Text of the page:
Christ’s Power

Do we allow ourselves to be in awe of God? What about being in awe of Jesus and the power that he is capable of? Or even the Spirit – do we let the Spirit’s power amaze us even to the point when we may be scared of what happens next?

Sometimes we become so influenced by the idea of a cultural “hippy Jesus” that we forget the raw power that Jesus is capable of. The same applies to our understanding of the Spirit.

I’ve sometimes said that many Christians, though not agreeing with cessationism, are functional cessationists. We do not always want to be confronted with the power of who God is and the miracles, signs, and wonders he is capable of. We will even deny God’s power when it is directly in front of us.

It’s because God is a being that is beyond our control. God can be, at many times, beyond our understanding and our knowledge. Seminaries and other academic institutions have advanced degrees up to the doctoral level so that people can gain a grasp of who God is through knowledge – and when God does something incredible and surprises us, it can fly in the face of decades of effort of learning and attaining knowledge. Just when we think we know who God is, we realize we barely even know the first thing. It can terrify us.

Yes – God, Jesus, and the Spirit can be a threat to the religion of a visible church living in, and often influenced by, a fallen age. So we take steps to gain control, or at the very least, make it appear that we have some resemblance of control over God, even if that is just through knowledge.

Only five chapters into Mark, we already see the disciples, several times, in utter awe of Jesus – even to the point of terror. He exercises authority over demons in a way unlike any other exorcist. In the middle of a life-threatening storm on the Sea of Galilee, he directly commands nature, and it obeys. The disciples are terrified. And afterwards, the Gentiles are scared of Jesus after 2,000 pigs run into the sea and the previously crazed man, the demoniac, inhabited by a “legion” of demons, is sitting in a right mind, dressed, normal, and healed. The gentiles are rightly afraid and ask him to leave.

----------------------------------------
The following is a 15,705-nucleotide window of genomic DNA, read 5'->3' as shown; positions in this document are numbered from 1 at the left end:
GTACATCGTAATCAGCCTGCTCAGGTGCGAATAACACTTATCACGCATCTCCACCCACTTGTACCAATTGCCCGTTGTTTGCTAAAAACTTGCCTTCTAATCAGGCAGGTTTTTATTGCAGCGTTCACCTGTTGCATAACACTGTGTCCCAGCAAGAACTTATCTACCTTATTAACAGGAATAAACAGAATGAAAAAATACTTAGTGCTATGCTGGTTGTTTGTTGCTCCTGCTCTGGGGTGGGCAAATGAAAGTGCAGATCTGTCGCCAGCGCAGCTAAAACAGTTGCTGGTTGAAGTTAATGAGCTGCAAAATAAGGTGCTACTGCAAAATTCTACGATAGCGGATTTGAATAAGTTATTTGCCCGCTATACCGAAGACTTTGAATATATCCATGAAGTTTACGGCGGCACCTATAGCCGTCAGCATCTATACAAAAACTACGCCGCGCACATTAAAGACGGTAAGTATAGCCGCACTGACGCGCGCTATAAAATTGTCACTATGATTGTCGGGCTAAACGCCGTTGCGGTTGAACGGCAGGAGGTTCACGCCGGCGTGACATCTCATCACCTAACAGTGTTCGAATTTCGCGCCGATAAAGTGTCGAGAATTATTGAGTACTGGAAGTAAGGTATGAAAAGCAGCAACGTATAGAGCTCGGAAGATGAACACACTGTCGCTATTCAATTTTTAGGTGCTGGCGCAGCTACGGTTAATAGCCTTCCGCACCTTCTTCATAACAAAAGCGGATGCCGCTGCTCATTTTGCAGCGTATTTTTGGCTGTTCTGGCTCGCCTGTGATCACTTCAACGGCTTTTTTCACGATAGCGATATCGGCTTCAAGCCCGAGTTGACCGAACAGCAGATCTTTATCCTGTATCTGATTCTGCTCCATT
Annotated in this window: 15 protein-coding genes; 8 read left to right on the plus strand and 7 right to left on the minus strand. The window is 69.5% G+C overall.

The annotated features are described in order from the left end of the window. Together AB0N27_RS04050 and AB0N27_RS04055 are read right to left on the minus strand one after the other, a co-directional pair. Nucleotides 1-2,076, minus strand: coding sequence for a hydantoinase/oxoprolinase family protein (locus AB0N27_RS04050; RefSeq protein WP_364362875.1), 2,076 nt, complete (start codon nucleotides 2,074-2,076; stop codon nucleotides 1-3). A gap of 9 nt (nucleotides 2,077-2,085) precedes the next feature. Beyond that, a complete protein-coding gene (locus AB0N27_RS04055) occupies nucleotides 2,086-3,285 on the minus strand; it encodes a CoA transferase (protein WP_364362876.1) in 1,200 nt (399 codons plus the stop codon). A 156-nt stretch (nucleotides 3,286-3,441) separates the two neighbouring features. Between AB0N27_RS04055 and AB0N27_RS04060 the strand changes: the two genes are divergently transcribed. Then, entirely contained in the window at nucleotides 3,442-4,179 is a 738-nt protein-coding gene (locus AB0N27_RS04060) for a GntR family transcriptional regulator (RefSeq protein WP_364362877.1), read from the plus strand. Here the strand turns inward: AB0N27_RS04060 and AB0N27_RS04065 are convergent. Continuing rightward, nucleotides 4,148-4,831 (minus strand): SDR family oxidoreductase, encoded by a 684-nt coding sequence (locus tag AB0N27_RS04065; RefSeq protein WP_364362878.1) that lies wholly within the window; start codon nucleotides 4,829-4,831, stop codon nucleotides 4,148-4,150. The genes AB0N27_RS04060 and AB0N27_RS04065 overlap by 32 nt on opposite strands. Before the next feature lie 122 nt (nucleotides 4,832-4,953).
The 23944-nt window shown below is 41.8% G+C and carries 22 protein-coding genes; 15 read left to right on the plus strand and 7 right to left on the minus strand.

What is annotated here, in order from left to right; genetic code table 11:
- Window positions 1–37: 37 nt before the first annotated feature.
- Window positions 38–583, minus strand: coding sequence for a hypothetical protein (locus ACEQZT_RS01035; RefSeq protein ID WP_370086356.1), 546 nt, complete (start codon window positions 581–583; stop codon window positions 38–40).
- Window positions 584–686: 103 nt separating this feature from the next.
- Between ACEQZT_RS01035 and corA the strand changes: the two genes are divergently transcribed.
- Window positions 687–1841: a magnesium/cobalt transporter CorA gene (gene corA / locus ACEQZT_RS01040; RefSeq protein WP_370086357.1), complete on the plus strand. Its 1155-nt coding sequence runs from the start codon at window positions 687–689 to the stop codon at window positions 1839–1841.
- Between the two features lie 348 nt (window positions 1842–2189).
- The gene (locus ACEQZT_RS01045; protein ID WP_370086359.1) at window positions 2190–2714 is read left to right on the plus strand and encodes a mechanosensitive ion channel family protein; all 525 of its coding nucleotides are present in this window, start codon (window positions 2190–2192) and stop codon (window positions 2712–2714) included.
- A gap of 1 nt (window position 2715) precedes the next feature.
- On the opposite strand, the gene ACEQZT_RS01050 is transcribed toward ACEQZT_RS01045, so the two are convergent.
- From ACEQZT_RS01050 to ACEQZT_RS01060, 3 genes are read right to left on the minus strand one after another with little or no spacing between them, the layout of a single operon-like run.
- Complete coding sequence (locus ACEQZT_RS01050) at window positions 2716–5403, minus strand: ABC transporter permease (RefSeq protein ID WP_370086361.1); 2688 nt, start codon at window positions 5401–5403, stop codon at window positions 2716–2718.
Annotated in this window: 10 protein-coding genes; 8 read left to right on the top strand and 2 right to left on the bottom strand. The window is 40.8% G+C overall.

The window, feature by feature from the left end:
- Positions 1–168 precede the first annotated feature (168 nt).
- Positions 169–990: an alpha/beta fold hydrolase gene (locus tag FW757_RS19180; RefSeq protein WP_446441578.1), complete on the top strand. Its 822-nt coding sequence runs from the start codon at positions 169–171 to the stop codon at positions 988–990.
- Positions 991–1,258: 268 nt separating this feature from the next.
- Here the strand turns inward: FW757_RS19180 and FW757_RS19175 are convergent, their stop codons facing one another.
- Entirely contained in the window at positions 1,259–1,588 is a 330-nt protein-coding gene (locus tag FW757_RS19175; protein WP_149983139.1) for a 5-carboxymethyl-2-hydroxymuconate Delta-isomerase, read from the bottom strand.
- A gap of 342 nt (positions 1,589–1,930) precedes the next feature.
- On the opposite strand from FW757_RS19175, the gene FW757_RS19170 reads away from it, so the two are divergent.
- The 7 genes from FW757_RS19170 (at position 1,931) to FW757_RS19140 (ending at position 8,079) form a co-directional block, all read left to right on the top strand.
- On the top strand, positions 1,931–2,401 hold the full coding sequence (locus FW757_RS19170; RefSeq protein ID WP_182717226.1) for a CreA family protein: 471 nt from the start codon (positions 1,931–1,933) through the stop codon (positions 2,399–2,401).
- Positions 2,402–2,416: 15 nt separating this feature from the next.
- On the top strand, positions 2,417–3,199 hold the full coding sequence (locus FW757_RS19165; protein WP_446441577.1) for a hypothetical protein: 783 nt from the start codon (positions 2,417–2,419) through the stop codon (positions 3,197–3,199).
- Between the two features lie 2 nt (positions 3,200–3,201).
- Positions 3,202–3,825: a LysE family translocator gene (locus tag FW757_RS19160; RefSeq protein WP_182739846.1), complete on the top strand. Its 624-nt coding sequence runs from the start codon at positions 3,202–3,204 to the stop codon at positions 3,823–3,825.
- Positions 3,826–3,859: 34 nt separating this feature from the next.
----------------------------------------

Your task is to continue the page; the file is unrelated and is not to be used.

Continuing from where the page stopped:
God, Jesus, and the Spirit are a power that can be foreign to us. Sometimes, and even Christians do this too, when that power is revealed, we ask Jesus and his Spirit to leave. It may not be done explicitly, but perhaps implicitly through the actions we take. The visible church of this age does not always want a God, Jesus, and Spirit whose power is revealed to be beyond our control, but unfortunately a God that we can manipulate into doing our established religious bidding.

I encourage you to seek after Jesus and his Spirit in a way that is revealed in scripture. Jesus reveals incredible power, but through that power incredible acts of love are also revealed. It is not one or the other, but both. When he called his disciples on the mountain in Mark 3, he gave them the responsibilities to be with him, share his message, and cast out demons. There is awe-inspiring power in Christ for his followers to do incredible and powerful acts, such as healing the sick and casting out demons. With his Spirit in you, there is power to do what we may even think is unthinkable or impossible! We will be surprised at the supernatural acts God is capable of through us.

But first, we must recognize that awe-inspiring power that is in Christ to do the miraculous. And though we may be terrified, and though it may even be a threat to many, but not all, visible churches influenced by a fallen age, it is who God is. Being with him, as he commanded, means recognizing his power, even if we don’t understand it or can’t wrap our heads around it with decades of knowledge.

So go, spend time with Jesus, ask for his Spirit and his gifts, share his message of a powerful, Godly love, cast out demons, command healing in his name, and do what the world, and even the visible church, may think is impossible.

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